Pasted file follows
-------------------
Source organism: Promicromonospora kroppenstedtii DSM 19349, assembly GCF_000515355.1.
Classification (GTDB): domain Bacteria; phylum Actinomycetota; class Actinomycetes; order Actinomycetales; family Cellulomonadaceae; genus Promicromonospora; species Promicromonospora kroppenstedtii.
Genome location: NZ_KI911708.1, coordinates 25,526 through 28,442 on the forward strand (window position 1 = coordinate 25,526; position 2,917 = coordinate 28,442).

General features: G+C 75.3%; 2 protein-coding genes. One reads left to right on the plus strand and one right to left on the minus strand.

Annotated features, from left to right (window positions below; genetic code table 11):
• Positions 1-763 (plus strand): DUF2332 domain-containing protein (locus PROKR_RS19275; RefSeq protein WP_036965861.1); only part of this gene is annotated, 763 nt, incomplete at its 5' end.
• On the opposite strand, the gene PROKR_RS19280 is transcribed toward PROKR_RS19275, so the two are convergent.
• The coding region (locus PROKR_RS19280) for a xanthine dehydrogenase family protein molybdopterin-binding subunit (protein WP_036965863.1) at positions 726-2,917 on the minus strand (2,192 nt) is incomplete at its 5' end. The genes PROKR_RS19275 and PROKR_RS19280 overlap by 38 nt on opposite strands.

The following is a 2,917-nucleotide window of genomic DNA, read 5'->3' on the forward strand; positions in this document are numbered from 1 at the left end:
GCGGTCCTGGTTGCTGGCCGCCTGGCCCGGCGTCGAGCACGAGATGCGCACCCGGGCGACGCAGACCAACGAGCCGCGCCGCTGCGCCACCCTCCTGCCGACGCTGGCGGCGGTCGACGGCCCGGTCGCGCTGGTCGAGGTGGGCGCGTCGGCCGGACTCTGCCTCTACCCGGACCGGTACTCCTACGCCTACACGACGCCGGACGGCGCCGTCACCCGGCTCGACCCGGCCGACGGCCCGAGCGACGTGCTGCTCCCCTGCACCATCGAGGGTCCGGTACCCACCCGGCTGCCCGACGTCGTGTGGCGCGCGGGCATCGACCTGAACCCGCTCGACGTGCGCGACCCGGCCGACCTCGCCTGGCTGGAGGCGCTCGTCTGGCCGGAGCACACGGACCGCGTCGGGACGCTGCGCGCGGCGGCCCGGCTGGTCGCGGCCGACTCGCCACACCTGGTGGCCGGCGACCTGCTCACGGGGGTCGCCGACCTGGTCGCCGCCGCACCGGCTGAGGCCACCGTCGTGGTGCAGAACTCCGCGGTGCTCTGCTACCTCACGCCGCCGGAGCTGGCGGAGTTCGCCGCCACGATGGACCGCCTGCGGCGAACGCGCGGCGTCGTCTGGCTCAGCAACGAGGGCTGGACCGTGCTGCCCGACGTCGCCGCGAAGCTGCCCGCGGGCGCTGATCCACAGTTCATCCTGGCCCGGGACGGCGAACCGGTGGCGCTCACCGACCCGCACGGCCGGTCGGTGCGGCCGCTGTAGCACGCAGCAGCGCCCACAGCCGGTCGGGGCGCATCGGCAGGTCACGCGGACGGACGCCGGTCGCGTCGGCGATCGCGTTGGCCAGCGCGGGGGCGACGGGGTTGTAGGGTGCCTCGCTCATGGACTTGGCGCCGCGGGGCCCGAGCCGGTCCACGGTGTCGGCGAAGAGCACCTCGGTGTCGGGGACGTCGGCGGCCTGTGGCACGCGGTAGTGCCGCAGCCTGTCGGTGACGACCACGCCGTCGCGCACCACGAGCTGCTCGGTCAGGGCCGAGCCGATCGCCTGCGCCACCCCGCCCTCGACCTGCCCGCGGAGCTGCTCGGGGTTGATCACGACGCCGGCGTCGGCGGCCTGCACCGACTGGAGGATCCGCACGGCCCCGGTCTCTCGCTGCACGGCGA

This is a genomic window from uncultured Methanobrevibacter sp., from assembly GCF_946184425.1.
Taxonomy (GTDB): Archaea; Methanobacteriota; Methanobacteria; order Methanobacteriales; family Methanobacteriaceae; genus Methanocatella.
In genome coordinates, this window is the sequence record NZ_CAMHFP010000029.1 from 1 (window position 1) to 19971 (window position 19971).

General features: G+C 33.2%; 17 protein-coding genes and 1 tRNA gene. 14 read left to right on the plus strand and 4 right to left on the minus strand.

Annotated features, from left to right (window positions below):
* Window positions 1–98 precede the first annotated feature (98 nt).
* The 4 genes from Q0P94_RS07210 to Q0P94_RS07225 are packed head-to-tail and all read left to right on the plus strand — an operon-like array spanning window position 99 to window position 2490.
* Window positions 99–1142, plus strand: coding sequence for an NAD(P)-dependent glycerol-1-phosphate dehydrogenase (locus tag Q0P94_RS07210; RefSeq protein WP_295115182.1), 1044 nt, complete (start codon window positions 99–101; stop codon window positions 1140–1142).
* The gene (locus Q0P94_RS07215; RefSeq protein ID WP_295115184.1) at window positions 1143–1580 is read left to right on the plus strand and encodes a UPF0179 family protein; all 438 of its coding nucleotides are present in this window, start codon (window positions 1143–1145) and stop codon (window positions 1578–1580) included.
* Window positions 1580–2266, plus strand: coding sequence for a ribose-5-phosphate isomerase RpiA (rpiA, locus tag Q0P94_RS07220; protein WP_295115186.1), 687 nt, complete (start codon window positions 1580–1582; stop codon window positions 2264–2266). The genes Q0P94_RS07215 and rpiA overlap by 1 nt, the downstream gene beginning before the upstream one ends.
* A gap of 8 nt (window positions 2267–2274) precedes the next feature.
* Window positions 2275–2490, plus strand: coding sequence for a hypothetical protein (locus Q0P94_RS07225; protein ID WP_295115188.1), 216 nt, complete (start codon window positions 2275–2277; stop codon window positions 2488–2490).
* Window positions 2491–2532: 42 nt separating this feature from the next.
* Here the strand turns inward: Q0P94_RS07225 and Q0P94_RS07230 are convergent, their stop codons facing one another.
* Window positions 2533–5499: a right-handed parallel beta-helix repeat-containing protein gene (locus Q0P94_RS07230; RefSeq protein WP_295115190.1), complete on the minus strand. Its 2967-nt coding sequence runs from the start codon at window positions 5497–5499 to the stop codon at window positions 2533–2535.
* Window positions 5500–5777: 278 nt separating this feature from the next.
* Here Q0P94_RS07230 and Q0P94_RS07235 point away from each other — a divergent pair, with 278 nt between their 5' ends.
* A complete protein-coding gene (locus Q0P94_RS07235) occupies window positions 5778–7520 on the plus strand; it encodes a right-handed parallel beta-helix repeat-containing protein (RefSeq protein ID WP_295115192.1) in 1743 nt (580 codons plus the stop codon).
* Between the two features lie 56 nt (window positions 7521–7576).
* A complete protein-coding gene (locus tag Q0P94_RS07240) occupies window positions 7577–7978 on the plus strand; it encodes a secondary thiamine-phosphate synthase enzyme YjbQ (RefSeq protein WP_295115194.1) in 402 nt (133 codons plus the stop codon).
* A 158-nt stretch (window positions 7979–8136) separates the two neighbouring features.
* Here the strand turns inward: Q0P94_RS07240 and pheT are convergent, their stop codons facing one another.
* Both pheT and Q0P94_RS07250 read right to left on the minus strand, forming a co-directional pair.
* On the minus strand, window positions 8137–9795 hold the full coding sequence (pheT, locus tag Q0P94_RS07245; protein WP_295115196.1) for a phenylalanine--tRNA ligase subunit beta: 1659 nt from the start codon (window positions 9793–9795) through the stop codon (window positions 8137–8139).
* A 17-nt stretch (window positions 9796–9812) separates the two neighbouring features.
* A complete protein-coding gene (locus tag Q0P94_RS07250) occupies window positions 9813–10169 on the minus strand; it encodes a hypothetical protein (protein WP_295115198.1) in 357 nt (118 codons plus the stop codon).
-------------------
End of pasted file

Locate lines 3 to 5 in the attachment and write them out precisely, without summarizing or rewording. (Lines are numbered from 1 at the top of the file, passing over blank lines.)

Genome location: NZ_KI911708.1, coordinates 25,526 through 28,442 on the forward strand (window position 1 = coordinate 25,526; position 2,917 = coordinate 28,442).

General features: G+C 75.3%; 2 protein-coding genes. One reads left to right on the plus strand and one right to left on the minus strand.

Annotated features, from left to right (window positions below; genetic code table 11):